Lubbock tests emergency protocol for disaster drill - FOX34 Lubbock

Lubbock tests emergency protocol for disaster drill

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LUBBOCK, Texas -

 

An American Airlines 737 goes up in flames at Lubbock airport, sending thick black clouds of smoke into the air as 10,000 pounds of fuel burns.

But this is just a drill.

The terrifying scene is part of a run through of the city's emergency disaster plan.

Every 3 years the Federal Aviation Administration requires a full-scale scenario like this one. 


"We have skills, but if you put it on a shelf and don't use it, you lose it," Battalion Chief Bill Glass said. "When you do stuff like this, it just polishes up what you know and you don't have to sit there and go, okay... what do I do in this scenario? You just react. " 


The "call" came in at 7:45 A.M. and from there, first responders, hospitals, and city management sprang into action. 

Preparations have been underway for the past 9 months. 


"Drilling shows where your weaknesses are, and what you can work on. And it also just helps you have muscle memory," Dr. Charles Bayouth, trauma medical director at Covenant Health, said.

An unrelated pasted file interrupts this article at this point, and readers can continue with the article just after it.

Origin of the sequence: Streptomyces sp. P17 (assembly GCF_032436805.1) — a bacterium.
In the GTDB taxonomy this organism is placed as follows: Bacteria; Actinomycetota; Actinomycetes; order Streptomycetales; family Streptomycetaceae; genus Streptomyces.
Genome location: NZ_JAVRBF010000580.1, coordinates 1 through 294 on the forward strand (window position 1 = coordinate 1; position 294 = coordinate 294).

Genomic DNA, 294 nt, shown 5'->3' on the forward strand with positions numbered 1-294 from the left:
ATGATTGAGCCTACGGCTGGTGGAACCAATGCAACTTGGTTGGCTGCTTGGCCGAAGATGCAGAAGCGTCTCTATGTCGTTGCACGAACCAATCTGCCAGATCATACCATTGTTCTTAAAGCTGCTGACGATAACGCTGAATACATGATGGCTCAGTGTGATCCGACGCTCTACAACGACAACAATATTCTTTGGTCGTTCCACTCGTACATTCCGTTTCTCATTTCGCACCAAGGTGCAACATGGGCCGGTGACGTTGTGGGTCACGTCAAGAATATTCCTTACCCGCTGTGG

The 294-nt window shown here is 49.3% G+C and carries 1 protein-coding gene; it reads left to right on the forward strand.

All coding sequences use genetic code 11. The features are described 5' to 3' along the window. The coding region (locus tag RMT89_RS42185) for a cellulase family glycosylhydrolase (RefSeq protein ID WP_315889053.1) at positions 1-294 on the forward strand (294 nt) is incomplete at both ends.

To make the scenario as realistic as possible, volunteers pretended to be crash victims, with injuries ranging from minor to severe.

 


"On the scene, they're breaking down the victims into triage colors. Which are red, yellow, green and black tags. Red are your immediate, those are your most severe," Public Health Emergency Preparedness Coordinator Rachel Dolan said.


"What we would like to do is make sure we do a better jobs this time tracking what patients we have and where they go," Marketing Director at UMC Eric Finley said.


Area hospitals like UMC and Covenant Health are put to the test balancing treating real patients, while receiving an influx of pretend crash victims. 


Meanwhile, American Airlines employees were on crisis management working with family and friends of the passengers.


"It's never going to truly be realistic, of course, but it is good to have mishaps happen in these situations so they can prepare for them,"  Finley said.


To keep the city running smoothly, the Emergency Operations Center was fully staffed during the drill. 

 

 

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